UNDERSTANDING IMPERIAL RUSSIA: State and Society in the Old Regime by Marc Raeff

UNDERSTANDING IMPERIAL RUSSIA: State and Society in the Old Regime

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KIRKUS REVIEW

One of the continually fascinating aspects of Russian history is the central importance, for good or ill, of ideas. Russian-born historian Raeff (Columbia Univ.) can't get away from the power of ideas in Russia's imperial regime, though his focus is on the more tangible power of the state. From the mid-17th-century, Raeff describes an autocracy that personified the unity of church and state. The tsar seldom left the Kremlin except for pilgrimages, or appeared in public except for religious ceremonies, symbolizing the lack of contact between state and society. But by the end of that century, new ideas began to penetrate Russia's venerable institutions, particularly new theological doctrines embodying western European advances in logic and rationalism. After Peter the Great's first trip abroad in 1698, he was determined to transform Russia along western lines, and especially to create a state service class of nobility. So began the Russian tradition of attempting to transform society from the top down--efforts motivated by some idea or other of what the relationship between state and society should be, but efforts that had unanticipated results because of the distance separating Kremlin and country. Peter's highly centralized bureaucracy, with himself at the apex, was followed by Catherine the Great's attempt to create estates, again along western European lines, that could mediate between the autocracy and the village. But the nobility who comprised these estates were already financially crippled by the obligations of state service (to serve the bureaucracy, they had to sacrifice personal control over their properties) and fearful of the peasantry, so they preferred the shield of state power to the appropriation of power by the estates. Thus Catherine's attempt did not produce autonomous power centers, as in western Europe, but merely reinforced the power of the central authority. Disaffection with the autocracy led to the growth of a radical intelligentsia in the 19th century, but they, too, were cut off from society and unable to provide meaningful social leadership. A power vacuum grew at the center of imperial society, leading ultimately to its disintegration. Raeff's narrative presents all this economically, but the emphasis is heavily on the state, making it of less value as an introductory summary of the period than it could have been. Still, readers with some knowledge of the period will find a strong interpretive structure here to grab onto.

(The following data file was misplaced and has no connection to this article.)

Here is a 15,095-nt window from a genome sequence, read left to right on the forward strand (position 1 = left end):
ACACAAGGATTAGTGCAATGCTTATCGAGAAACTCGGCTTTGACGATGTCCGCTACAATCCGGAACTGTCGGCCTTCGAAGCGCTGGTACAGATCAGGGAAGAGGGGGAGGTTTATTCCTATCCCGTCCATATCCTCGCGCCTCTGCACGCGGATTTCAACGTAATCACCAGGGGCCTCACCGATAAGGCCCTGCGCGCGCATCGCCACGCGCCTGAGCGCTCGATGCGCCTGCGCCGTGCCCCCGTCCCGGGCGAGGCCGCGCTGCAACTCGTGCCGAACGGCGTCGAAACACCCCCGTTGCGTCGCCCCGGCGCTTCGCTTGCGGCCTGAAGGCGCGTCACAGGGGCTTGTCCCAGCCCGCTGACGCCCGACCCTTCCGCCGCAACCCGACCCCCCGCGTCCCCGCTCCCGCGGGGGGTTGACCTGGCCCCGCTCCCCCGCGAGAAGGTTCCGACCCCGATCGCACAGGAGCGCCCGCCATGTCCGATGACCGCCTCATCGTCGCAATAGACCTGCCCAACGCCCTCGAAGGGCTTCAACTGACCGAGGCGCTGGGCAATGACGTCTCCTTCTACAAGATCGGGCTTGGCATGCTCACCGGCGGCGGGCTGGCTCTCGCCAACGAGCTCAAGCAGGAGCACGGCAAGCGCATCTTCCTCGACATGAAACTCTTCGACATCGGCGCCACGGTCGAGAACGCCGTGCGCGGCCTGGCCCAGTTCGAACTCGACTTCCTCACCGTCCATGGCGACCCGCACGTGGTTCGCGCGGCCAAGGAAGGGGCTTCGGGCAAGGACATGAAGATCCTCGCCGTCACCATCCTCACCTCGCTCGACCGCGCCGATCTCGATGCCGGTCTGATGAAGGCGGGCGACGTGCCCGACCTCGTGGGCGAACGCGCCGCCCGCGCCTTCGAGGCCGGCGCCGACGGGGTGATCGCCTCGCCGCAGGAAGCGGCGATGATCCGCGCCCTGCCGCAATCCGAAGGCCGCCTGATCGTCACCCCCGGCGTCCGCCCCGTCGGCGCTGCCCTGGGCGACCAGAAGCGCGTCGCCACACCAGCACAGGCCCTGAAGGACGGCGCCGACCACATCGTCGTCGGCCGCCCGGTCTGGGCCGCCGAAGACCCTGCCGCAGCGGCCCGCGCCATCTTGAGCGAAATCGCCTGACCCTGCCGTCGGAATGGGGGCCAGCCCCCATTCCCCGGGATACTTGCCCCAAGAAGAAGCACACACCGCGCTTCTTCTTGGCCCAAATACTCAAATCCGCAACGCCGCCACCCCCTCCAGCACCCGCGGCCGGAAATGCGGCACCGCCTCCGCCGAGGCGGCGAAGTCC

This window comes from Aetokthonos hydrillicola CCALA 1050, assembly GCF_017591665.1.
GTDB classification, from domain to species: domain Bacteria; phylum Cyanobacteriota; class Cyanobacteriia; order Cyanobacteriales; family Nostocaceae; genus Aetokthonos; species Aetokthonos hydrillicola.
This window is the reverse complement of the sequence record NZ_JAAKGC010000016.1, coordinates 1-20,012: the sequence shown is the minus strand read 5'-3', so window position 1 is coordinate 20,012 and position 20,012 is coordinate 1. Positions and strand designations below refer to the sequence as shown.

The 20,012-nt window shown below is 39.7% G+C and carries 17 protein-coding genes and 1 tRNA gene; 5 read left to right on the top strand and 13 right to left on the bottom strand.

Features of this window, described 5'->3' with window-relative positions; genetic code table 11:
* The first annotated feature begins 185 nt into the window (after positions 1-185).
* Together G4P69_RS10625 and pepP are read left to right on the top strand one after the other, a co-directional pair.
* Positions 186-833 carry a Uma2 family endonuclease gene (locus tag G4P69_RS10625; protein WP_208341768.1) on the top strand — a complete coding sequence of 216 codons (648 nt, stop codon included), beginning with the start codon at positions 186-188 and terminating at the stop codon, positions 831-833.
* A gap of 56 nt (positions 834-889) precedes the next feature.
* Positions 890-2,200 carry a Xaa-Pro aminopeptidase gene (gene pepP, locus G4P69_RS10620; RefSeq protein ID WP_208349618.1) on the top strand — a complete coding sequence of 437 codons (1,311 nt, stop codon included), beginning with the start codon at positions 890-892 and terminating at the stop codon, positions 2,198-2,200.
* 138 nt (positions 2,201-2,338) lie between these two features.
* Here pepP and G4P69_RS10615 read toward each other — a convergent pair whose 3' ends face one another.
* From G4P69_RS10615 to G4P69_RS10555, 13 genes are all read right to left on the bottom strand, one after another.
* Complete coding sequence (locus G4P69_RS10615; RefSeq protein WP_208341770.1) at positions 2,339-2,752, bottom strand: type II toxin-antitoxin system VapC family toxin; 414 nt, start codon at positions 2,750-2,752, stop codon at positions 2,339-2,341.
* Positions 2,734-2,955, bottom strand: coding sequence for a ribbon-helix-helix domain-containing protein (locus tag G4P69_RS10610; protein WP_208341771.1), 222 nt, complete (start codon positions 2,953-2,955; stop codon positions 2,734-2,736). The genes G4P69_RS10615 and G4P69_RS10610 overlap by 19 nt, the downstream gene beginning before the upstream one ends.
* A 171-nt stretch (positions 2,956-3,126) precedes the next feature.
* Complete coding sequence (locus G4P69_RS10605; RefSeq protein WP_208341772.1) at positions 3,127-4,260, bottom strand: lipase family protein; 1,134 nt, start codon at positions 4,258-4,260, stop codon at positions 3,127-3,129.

Pub Date: Aug. 1st, 1984
Publisher: Columbia Univ. Press